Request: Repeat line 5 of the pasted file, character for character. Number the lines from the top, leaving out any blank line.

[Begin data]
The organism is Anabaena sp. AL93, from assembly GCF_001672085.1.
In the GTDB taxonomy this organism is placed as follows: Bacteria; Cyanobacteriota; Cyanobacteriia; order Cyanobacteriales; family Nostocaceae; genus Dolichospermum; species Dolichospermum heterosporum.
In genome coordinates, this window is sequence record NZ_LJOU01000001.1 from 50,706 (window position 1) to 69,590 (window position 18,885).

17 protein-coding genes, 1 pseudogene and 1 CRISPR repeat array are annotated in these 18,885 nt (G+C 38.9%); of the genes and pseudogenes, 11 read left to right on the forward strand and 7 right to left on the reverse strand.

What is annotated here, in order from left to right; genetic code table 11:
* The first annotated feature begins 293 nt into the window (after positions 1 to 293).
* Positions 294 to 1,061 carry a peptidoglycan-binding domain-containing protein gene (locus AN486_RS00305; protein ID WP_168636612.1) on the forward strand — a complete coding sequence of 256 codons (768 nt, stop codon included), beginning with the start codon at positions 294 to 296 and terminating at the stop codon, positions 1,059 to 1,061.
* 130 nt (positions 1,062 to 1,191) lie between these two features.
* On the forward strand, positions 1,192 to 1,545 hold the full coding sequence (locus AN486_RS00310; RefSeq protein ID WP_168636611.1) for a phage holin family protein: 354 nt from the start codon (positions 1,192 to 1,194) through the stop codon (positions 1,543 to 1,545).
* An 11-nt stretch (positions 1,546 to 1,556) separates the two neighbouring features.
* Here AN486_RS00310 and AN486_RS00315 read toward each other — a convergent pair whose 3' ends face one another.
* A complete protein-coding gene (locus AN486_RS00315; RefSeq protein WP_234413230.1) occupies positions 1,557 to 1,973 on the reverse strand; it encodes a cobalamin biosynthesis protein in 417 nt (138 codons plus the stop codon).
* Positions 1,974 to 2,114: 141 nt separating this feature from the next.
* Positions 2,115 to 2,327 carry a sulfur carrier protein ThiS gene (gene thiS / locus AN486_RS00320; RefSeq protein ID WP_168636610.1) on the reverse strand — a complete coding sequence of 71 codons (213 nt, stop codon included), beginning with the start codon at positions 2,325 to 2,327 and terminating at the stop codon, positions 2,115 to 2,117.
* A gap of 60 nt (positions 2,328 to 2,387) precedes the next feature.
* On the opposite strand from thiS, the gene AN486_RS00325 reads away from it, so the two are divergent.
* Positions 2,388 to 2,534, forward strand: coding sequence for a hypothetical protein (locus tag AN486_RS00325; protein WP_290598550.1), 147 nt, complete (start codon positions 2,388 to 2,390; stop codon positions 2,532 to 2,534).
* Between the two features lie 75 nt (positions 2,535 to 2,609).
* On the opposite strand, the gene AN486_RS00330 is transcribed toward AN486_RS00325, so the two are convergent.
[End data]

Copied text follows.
What is annotated here, in order from left to right; genetic code table 11: